On August 2, 2011, the Senate Environment and Public Works Committee held a hearing with all five members of the Nuclear Regulatory Commission. The subject was the 90-day report by six career regulators with recommendations for actions to take as a result of their interpretation of the sketchy information that has been discovered so far in the wake of the earthquake and tsunami that destroyed three aging reactor units at the Fukushima Daiichi nuclear station.
I have watched all of the initial speeches by the Senators and am running out of time to post before going to my day job. I promise to come back and produce more details by early tomorrow morning. However, it is important to share what I have learned so far so that others might pick up the ball and run.
There is little doubt that the forces who dislike nuclear energy in all forms have decided that pressing forward to completely overhaul the existing regulatory framework is a great idea that must be implemented within the next 90 days. This is in violation of the way that any good nuke approaches a problem where he sees the potential for improvement, but also recognizes that the existing situation is not broken. As my chiefs used to repeat on submarines – “If it ain’t broke, don’t fix it.” They knew that breaking down machinery for repairs poses its own risks that the machinery may never work again. That same philosophy holds true for a political or regulatory system – it may not be perfect, it may have a few leaks and creaks, but complete overhauls are risky business.
Of course, if your goal is to break something that is working reasonably well and you do not want to reveal that goal too clearly, it is to your benefit to advocate an overhaul. Just think about the conflict of interest between a car repairman who works for a new car dealership where business is a little slow.
Several senators, including the reliably antinuclear Bernie Sanders, are pushing hard for an immediate overhaul so that the NRC gets completely distracted from all other business, like licensing new reactors or extending the licenses of existing reactors. For Sanders, the motive for distraction extends to his continuing effort to force Vermont Yankee to shut down next year so that his state can import more electricity from Canada and burn more natural gas.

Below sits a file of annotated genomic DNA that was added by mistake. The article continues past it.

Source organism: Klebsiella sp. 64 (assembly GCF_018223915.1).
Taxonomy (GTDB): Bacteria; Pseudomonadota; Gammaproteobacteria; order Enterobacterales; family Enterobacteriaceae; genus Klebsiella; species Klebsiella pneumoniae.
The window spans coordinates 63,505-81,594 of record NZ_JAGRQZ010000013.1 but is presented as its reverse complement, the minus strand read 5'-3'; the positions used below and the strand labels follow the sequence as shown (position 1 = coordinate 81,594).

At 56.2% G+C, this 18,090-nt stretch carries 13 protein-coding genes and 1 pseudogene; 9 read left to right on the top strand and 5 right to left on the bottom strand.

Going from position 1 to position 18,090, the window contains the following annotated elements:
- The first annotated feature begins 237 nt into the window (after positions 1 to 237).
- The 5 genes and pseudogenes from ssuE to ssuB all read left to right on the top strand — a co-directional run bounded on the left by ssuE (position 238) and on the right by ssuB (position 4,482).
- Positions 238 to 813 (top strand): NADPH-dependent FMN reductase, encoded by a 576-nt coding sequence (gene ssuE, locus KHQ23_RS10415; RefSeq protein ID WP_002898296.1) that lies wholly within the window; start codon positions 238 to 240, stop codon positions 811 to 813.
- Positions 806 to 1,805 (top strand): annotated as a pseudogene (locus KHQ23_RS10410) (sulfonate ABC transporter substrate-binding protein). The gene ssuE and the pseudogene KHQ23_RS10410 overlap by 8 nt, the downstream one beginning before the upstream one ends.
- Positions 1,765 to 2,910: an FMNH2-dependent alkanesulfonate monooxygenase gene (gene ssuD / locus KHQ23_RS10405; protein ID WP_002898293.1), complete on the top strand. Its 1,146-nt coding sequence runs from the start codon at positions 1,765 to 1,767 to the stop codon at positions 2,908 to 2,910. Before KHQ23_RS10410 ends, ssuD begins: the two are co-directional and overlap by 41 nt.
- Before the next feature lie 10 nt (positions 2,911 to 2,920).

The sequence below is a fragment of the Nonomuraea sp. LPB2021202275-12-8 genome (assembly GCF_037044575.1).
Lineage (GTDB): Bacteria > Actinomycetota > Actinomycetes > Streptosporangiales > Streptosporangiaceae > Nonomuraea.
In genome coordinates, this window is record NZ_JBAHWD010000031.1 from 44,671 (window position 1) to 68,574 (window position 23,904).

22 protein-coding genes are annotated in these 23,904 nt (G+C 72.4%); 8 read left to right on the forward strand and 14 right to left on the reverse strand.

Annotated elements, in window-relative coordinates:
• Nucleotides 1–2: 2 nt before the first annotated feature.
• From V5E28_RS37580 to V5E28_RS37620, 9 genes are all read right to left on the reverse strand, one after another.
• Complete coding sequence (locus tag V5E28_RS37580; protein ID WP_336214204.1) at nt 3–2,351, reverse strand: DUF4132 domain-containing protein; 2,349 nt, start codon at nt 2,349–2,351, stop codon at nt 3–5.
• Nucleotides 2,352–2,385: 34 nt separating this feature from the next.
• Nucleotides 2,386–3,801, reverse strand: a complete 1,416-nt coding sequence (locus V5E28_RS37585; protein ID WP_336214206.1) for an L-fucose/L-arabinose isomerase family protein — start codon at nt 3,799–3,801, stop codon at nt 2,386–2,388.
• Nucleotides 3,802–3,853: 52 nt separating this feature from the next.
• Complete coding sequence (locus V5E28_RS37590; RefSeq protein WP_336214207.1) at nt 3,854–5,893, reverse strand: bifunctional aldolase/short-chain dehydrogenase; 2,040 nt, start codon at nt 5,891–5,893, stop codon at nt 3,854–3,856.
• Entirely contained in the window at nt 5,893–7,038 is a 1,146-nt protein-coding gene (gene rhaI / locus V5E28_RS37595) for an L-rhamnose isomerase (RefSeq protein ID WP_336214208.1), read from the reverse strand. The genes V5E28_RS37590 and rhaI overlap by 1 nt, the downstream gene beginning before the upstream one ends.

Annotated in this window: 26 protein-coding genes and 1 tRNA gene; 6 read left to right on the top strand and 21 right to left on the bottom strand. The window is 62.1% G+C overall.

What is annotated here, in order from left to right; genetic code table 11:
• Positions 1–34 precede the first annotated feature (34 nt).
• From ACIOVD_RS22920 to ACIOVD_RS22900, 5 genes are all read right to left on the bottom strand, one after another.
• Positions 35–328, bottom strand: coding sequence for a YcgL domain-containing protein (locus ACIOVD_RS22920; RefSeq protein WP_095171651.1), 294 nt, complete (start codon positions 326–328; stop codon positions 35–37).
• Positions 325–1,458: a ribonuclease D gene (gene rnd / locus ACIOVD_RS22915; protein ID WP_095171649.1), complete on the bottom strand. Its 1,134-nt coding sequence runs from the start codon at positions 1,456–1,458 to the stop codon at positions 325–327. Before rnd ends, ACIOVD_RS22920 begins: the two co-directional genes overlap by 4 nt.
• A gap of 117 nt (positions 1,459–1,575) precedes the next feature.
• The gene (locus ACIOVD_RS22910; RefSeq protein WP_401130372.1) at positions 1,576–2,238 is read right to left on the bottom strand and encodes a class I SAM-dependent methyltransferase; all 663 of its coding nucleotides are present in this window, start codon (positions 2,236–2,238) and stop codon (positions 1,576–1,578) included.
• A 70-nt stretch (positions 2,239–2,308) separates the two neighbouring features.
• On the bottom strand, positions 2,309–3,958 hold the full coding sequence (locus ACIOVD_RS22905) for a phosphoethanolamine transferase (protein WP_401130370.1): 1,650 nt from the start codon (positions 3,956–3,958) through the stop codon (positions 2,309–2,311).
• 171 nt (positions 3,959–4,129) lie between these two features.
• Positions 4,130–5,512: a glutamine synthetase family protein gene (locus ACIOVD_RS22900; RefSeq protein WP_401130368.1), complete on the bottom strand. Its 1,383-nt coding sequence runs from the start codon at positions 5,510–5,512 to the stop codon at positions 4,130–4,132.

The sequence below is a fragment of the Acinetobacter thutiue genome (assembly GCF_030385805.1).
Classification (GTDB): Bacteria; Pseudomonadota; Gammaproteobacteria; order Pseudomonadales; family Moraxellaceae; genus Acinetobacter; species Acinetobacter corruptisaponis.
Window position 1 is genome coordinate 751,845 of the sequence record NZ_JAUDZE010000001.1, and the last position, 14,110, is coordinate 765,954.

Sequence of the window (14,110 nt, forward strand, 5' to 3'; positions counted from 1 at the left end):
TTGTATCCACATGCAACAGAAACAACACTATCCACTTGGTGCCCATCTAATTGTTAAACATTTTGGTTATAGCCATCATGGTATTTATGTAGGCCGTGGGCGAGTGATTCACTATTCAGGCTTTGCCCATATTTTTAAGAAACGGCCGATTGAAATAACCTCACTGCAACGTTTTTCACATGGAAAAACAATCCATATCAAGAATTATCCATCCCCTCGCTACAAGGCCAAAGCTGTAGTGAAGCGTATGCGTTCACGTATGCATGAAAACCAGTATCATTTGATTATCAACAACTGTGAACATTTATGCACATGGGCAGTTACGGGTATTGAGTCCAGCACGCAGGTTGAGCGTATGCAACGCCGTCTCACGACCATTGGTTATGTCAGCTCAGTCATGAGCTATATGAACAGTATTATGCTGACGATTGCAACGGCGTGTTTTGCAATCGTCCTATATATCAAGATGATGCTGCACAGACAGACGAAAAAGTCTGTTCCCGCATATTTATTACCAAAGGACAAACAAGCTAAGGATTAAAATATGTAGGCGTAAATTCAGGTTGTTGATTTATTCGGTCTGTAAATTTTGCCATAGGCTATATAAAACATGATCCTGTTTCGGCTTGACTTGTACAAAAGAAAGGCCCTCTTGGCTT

The Chairman of the NRC has already staked out his position; in fact, he preemptively staked it out in a speech to at the National Press Club even before the 6-member review committee had briefed the rest of the Commission on the results of their 90-day quick look. He wants the opportunity to completely destroy the foundations that made the NRC the “gold standard” of international regulatory bodies, and also made the NRC the best place to work in the federal government for several years in a row – before he was appointed as the Chairman and established a hostile work environment.
Though I have not yet gotten to the point in the video where the commissioners have the opportunity to speak, I have read that at least three of the remaining four have expressed a more typically nuclear approach – they want to move forward with care and consideration, being cautious not to break that which is working reasonably well.
Perhaps their caution is because they happen to know more about the technology that they are regulating that Sanders or Jaczko do. (William Ostendorff, for example, retired from the US Navy as a Captain (O-6) after serving on board six nuclear powered submarines including commanding the USS Norfolk, and serving as the Commander of Submarine Squadron Six, where he was ultimately responsible for the operations and maintenance of eight submarines and a floating drydock. As nukes would say, the man is “heavy.”)
This morning, when I checked my investment portfolio, I realized that the uncertainty revealed in that hearing had lowered its value by almost 10% in a single day. The investment community is worried, but I see it as a buying opportunity for companies with excellent prospects for growth in the coming nuclear age.
I freely admit it. I am “all in” when it comes to investing in the fact that nuclear energy is going to play a key role in both the United States and around the world. I remain convinced that the forces of evil that are arrayed against the use of nuclear fission energy will be defeated by key facts:
- Uranium has 2 million times as much energy per unit mass as oil
- Atomic fission does not release any CO2
- Atomic fission does not produce any air pollution at all
- Atomic fission waste products are tiny and fully contained
- The fuel for atomic fission included not only the U-235 that we use today, but also U-238 and Th-232.
- To be more accurate, the latter two need an intermediate step Pu-239 and U-233 respectively. However, I like to think of them as “damp logs” that will burn just fine if you set up the right kind of fire.
- Plenty of smart people know the truth and can overcome the effort of the aging hippies, disgruntled ex-nukes, particle physicists, college dropouts, and oil&gas money that has been successful – so far – in spreading the untrue FUD about nuclear energy.
Now it is time to get ready to go to work and do what I can to help design a nuclear power system that can expand the market for nuclear to places where the extra large plants simply do not fit.